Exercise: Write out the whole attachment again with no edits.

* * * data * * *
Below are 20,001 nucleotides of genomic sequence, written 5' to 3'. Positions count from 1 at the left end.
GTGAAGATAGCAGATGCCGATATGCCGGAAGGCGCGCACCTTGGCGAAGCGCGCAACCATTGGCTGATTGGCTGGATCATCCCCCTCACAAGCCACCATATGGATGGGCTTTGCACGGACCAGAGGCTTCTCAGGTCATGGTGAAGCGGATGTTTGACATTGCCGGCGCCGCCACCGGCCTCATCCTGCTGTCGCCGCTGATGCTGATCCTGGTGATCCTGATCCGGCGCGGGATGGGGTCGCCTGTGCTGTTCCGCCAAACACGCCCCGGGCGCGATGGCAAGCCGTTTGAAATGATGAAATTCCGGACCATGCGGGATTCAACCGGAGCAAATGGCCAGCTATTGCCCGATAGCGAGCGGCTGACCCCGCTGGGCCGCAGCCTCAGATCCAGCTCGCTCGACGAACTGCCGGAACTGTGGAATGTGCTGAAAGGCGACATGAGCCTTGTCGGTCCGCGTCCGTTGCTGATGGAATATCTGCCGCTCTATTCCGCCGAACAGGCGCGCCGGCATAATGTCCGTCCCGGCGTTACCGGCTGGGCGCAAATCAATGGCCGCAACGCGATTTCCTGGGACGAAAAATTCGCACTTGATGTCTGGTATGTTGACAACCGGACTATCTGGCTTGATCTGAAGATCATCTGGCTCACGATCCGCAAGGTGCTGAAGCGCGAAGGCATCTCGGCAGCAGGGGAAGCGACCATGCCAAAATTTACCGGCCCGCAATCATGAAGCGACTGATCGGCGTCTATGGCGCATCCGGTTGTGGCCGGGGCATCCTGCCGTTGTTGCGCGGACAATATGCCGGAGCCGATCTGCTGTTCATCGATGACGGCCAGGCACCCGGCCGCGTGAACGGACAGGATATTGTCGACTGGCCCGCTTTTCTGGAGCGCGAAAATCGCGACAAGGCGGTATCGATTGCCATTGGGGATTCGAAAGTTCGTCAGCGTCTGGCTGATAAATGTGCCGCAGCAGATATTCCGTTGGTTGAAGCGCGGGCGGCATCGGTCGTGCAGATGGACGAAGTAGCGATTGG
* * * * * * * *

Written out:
Below are 20,001 nucleotides of genomic sequence, written 5' to 3'. Positions count from 1 at the left end.
GTGAAGATAGCAGATGCCGATATGCCGGAAGGCGCGCACCTTGGCGAAGCGCGCAACCATTGGCTGATTGGCTGGATCATCCCCCTCACAAGCCACCATATGGATGGGCTTTGCACGGACCAGAGGCTTCTCAGGTCATGGTGAAGCGGATGTTTGACATTGCCGGCGCCGCCACCGGCCTCATCCTGCTGTCGCCGCTGATGCTGATCCTGGTGATCCTGATCCGGCGCGGGATGGGGTCGCCTGTGCTGTTCCGCCAAACACGCCCCGGGCGCGATGGCAAGCCGTTTGAAATGATGAAATTCCGGACCATGCGGGATTCAACCGGAGCAAATGGCCAGCTATTGCCCGATAGCGAGCGGCTGACCCCGCTGGGCCGCAGCCTCAGATCCAGCTCGCTCGACGAACTGCCGGAACTGTGGAATGTGCTGAAAGGCGACATGAGCCTTGTCGGTCCGCGTCCGTTGCTGATGGAATATCTGCCGCTCTATTCCGCCGAACAGGCGCGCCGGCATAATGTCCGTCCCGGCGTTACCGGCTGGGCGCAAATCAATGGCCGCAACGCGATTTCCTGGGACGAAAAATTCGCACTTGATGTCTGGTATGTTGACAACCGGACTATCTGGCTTGATCTGAAGATCATCTGGCTCACGATCCGCAAGGTGCTGAAGCGCGAAGGCATCTCGGCAGCAGGGGAAGCGACCATGCCAAAATTTACCGGCCCGCAATCATGAAGCGACTGATCGGCGTCTATGGCGCATCCGGTTGTGGCCGGGGCATCCTGCCGTTGTTGCGCGGACAATATGCCGGAGCCGATCTGCTGTTCATCGATGACGGCCAGGCACCCGGCCGCGTGAACGGACAGGATATTGTCGACTGGCCCGCTTTTCTGGAGCGCGAAAATCGCGACAAGGCGGTATCGATTGCCATTGGGGATTCGAAAGTTCGTCAGCGTCTGGCTGATAAATGTGCCGCAGCAGATATTCCGTTGGTTGAAGCGCGGGCGGCATCGGTCGTGCAGATGGACGAAGTAGCGATTGG